@Cynthia - it does not eliminate the need to heat the milk. This is not a new product. I bought mine at Williams-Sonoma about 2 years ago. It says in the directions that you need to heat the milk to 170. Even that is not enough. If you don't bring it to a boil, you end up with a thin, runny product that does not resemble yogurt. That said - I use this every week to make 7 jars of yogurt. It takes some trial and error to work out the kinks, but I get good results about 90% of the time

  • Lorene
    Lorene
    2/23/2017 12:09 PM

    Would this be like sourdough starter where you can use the current yogurt as starter for the new yogurt? It would be pricey to have to use the packaged culture each time.

  • Francie
    Francie
    2/23/2017 1:16 PM

    @Lorene Yes

  • Mary Beth
    Mary Beth
    2/23/2017 12:25 PM

    I'm also interested in seeing the instruction & recipe book prior to purchase. I'm in a group of over 30,000 bariatric patients. If this is easy to use and produces superior products then you have a GIANT market.

  • Heidi
    Heidi
    2/23/2017 2:01 PM

    @Mary Beth If not the exact same model, this would be very similar and would give you an idea.

    http://eurocuisine.net/manuals/EYM80-1.pdf

  • Mike
    Mike – Grommet Team
    2/23/2017 2:05 PM

    Thanks again, Heidi!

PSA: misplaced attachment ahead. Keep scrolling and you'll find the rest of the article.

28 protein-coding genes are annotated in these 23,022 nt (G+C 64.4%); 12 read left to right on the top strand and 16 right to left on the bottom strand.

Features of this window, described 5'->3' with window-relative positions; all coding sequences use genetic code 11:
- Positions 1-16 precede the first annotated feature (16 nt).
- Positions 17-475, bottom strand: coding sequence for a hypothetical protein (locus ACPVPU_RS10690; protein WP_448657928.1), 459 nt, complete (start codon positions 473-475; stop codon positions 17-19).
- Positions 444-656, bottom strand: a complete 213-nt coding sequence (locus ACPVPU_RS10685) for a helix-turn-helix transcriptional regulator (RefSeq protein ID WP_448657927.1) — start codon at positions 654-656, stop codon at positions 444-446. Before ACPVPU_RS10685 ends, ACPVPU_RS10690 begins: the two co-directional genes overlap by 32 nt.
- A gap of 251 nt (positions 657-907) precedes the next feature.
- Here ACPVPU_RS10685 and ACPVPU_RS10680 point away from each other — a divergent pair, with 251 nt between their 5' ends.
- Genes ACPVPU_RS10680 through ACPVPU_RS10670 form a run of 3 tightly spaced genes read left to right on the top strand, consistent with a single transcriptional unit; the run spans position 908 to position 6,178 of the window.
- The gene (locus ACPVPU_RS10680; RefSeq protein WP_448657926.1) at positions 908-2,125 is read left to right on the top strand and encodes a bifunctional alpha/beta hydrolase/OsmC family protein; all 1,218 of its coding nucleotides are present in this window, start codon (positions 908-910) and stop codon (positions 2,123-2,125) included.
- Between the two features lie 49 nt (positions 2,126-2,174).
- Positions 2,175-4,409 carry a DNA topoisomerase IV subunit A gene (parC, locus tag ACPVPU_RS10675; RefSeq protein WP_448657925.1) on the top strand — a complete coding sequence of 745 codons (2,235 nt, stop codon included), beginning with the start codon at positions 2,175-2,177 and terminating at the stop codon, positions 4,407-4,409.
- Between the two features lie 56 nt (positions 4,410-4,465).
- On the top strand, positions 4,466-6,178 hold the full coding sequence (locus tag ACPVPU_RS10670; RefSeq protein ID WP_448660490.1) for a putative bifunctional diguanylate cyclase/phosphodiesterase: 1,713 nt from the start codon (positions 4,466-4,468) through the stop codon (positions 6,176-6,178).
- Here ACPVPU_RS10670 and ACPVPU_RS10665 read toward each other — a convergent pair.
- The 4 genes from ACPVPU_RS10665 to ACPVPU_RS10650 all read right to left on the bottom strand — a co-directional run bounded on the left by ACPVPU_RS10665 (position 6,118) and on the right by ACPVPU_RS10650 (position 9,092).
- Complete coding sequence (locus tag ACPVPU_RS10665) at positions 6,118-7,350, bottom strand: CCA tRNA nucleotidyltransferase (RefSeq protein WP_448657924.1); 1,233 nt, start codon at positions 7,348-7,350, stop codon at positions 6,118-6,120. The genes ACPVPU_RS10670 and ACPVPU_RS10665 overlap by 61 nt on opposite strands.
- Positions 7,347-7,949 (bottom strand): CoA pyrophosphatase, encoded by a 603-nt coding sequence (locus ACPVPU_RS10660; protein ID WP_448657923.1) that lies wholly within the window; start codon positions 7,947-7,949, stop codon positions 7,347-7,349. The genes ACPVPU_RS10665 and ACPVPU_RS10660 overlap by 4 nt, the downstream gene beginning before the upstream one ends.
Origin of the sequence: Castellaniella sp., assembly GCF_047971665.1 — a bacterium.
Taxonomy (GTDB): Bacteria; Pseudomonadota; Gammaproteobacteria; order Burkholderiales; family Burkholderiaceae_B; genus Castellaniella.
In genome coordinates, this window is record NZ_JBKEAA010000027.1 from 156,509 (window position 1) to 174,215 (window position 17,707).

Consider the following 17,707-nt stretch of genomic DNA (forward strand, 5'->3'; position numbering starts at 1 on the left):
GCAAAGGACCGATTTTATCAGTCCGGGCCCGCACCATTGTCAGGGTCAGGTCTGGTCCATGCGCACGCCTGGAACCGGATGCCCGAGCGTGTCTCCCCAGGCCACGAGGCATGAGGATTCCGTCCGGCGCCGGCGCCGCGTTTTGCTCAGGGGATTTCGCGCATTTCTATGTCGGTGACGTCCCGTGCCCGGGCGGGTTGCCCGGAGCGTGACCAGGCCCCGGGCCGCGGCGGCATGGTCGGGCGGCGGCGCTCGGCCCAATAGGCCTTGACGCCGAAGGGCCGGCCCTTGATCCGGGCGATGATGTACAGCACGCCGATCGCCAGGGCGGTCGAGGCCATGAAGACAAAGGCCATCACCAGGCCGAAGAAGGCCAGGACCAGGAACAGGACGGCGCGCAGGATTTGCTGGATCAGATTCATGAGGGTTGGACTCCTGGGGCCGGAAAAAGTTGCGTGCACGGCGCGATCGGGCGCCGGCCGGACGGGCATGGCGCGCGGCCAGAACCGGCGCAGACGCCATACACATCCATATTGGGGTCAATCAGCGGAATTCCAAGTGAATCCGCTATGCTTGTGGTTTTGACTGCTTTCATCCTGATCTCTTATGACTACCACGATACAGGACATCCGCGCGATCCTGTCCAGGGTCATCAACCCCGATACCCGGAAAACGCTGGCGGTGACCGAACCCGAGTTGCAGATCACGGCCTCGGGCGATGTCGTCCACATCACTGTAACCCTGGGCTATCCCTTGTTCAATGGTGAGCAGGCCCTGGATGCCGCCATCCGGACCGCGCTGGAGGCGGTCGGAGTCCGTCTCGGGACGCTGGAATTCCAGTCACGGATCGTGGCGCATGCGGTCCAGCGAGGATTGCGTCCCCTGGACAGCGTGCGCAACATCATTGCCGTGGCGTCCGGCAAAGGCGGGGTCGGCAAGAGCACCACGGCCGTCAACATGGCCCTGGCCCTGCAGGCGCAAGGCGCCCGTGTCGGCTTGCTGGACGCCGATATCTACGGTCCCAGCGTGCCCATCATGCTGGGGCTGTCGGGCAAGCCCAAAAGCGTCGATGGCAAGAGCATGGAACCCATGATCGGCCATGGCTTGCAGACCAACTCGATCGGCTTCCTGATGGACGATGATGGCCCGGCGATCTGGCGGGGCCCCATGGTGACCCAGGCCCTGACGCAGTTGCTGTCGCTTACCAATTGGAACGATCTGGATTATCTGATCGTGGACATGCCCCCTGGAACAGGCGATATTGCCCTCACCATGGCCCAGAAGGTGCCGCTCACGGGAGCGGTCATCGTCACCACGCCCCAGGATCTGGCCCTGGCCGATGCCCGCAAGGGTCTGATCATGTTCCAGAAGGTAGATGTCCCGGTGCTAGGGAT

• Jack
    Jack – Special Guest
    2/23/2017 2:59 PM

    here is the actual instruction book to this model YMX650

    http://www.eurocuisine.net/manuals/EYMX650.pdf

  • Kate
    Kate
    2/23/2017 12:32 PM

    Hello, This looks great. Just how many grams of sucrose would there be in each jar? And when you say that I can use my own starter, do I just use my favorite yogurt as a starter.

    Thanks!

  • Jack
    Jack – Special Guest
    2/23/2017 4:13 PM

    The amount of sugar depends on the type of milk that you use- Look at the nutritional fact of the milk to get that information.

  • Dee
    Dee
    2/23/2017 2:47 PM

    Hello!

    I have owned the Euro Cuisine YM80 model for about a year and have been happily making yogurt weekly with it for many months now. I would love to purchase a yogurt maker for my niece as a graduation gift, but would like to know how this model differs from mine.

    A couple more quick questions... I have the stacking unit that enables me to put a second tier on my YM80. Does that stacker work on this model too? I like to drain my yogurt to 'greek' it so I don't use the small glass jars, I use one big glass bowl. Do you sell one or have info on what size bowl would fit in this unit if someone wanted to do just one big batch? Finally, how does this model allow for options in thickness and do those options affect the tartness level?

    Having been very happy with my Euro Cuisine yogurt maker I'm glad to see this vendor on The Grommet and hope people will give it a chance. Homemade yogurt is delicious, easy and frugal!

  • Jack
    Jack – Special Guest
    2/23/2017 4:14 PM

    The YM80 model has just an on/ff switch and the individual glass jars has just a plain white lid.

    This Model YMX650 - Has a 15 hours automatic Digital Timer that shows how long it is left to the end of the process and the unit will turn off automatically and beeps 5 times to notify you that the process has ended. The lids to the individual glass jars has a date setting feature on it, that you can set to remind yourself as to the date that you have made the yogurt.

    This Model YMX650 - Has also a compartment on top of the clear lid that would allow you to store the glass jar lids during the incubation process.

The launch day conversation has ended. Please direct further questions about this Grommet to our Community Experience Team.